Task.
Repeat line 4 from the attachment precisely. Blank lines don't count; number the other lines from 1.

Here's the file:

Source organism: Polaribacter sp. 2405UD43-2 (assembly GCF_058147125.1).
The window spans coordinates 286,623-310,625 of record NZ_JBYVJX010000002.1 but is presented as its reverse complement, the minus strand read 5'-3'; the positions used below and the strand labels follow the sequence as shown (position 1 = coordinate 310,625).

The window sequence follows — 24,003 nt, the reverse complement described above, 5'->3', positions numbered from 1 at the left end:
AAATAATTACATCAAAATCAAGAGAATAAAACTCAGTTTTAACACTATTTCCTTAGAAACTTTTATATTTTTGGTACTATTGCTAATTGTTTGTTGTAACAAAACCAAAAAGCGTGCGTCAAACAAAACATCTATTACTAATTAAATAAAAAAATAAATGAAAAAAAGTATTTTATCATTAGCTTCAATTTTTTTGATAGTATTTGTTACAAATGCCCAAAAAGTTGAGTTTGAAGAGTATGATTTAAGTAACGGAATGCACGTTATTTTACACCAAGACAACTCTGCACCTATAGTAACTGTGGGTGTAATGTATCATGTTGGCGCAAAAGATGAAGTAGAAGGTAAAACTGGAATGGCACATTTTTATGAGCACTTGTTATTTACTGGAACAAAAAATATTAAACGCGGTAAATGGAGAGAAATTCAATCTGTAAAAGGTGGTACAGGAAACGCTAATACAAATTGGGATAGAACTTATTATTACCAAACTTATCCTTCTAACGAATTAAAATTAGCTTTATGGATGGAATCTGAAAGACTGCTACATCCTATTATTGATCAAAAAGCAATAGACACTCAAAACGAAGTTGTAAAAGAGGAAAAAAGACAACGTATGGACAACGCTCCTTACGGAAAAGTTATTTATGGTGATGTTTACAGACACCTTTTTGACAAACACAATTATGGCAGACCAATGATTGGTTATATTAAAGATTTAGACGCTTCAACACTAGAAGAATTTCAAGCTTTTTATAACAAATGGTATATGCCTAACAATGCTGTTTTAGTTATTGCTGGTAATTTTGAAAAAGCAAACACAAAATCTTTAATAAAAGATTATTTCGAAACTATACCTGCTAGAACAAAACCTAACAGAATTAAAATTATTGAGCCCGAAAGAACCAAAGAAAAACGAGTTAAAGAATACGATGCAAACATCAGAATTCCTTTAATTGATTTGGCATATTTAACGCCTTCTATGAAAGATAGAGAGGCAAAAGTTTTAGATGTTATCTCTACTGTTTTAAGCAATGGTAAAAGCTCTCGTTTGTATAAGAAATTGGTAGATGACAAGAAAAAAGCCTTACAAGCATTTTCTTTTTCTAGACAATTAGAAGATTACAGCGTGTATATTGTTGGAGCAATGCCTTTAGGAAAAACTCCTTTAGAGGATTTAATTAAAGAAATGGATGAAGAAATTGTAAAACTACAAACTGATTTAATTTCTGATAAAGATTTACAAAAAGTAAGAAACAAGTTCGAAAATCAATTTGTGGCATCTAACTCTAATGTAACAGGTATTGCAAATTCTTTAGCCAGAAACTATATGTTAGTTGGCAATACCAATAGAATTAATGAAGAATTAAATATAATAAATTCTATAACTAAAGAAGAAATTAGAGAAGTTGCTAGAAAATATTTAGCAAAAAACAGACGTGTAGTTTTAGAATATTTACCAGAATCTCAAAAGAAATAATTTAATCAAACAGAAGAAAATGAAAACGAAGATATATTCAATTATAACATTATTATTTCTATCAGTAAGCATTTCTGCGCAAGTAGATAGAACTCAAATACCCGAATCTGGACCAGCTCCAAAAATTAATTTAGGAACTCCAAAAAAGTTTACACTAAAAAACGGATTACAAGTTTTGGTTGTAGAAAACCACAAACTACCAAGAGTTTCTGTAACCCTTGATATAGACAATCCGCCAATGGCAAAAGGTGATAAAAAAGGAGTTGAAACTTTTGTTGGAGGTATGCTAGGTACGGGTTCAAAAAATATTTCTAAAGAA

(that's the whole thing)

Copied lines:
AAATAATTACATCAAAATCAAGAGAATAAAACTCAGTTTTAACACTATTTCCTTAGAAACTTTTATATTTTTGGTACTATTGCTAATTGTTTGTTGTAACAAAACCAAAAAGCGTGCGTCAAACAAAACATCTATTACTAATTAAATAAAAAAATAAATGAAAAAAAGTATTTTATCATTAGCTTCAATTTTTTTGATAGTATTTGTTACAAATGCCCAAAAAGTTGAGTTTGAAGAGTATGATTTAAGTAACGGAATGCACGTTATTTTACACCAAGACAACTCTGCACCTATAGTAACTGTGGGTGTAATGTATCATGTTGGCGCAAAAGATGAAGTAGAAGGTAAAACTGGAATGGCACATTTTTATGAGCACTTGTTATTTACTGGAACAAAAAATATTAAACGCGGTAAATGGAGAGAAATTCAATCTGTAAAAGGTGGTACAGGAAACGCTAATACAAATTGGGATAGAACTTATTATTACCAAACTTATCCTTCTAACGAATTAAAATTAGCTTTATGGATGGAATCTGAAAGACTGCTACATCCTATTATTGATCAAAAAGCAATAGACACTCAAAACGAAGTTGTAAAAGAGGAAAAAAGACAACGTATGGACAACGCTCCTTACGGAAAAGTTATTTATGGTGATGTTTACAGACACCTTTTTGACAAACACAATTATGGCAGACCAATGATTGGTTATATTAAAGATTTAGACGCTTCAACACTAGAAGAATTTCAAGCTTTTTATAACAAATGGTATATGCCTAACAATGCTGTTTTAGTTATTGCTGGTAATTTTGAAAAAGCAAACACAAAATCTTTAATAAAAGATTATTTCGAAACTATACCTGCTAGAACAAAACCTAACAGAATTAAAATTATTGAGCCCGAAAGAACCAAAGAAAAACGAGTTAAAGAATACGATGCAAACATCAGAATTCCTTTAATTGATTTGGCATATTTAACGCCTTCTATGAAAGATAGAGAGGCAAAAGTTTTAGATGTTATCTCTACTGTTTTAAGCAATGGTAAAAGCTCTCGTTTGTATAAGAAATTGGTAGATGACAAGAAAAAAGCCTTACAAGCATTTTCTTTTTCTAGACAATTAGAAGATTACAGCGTGTATATTGTTGGAGCAATGCCTTTAGGAAAAACTCCTTTAGAGGATTTAATTAAAGAAATGGATGAAGAAATTGTAAAACTACAAACTGATTTAATTTCTGATAAAGATTTACAAAAAGTAAGAAACAAGTTCGAAAATCAATTTGTGGCATCTAACTCTAATGTAACAGGTATTGCAAATTCTTTAGCCAGAAACTATATGTTAGTTGGCAATACCAATAGAATTAATGAAGAATTAAATATAATAAATTCTATAACTAAAGAAGAAATTAGAGAAGTTGCTAGAAAATATTTAGCAAAAAACAGACGTGTAGTTTTAGAATATTTACCAGAATCTCAAAAGAAATAATTTAATCAAACAGAAGAAAATGAAAACGAAGATATATTCAATTATAACATTATTATTTCTATCAGTAAGCATTTCTGCGCAAGTAGATAGAACTCAAATACCCGAATCTGGACCAGCTCCAAAAATTAATTTAGGAACTCCAAAAAAGTTTACACTAAAAAACGGATTACAAGTTTTGGTTGTAGAAAACCACAAACTACCAAGAGTTTCTGTAACCCTTGATATAGACAATCCGCCAATGGCAAAAGGTGATAAAAAAGGAGTTGAAACTTTTGTTGGAGGTATGCTAGGTACGGGTTCAAAAAATATTTCTAAAGAA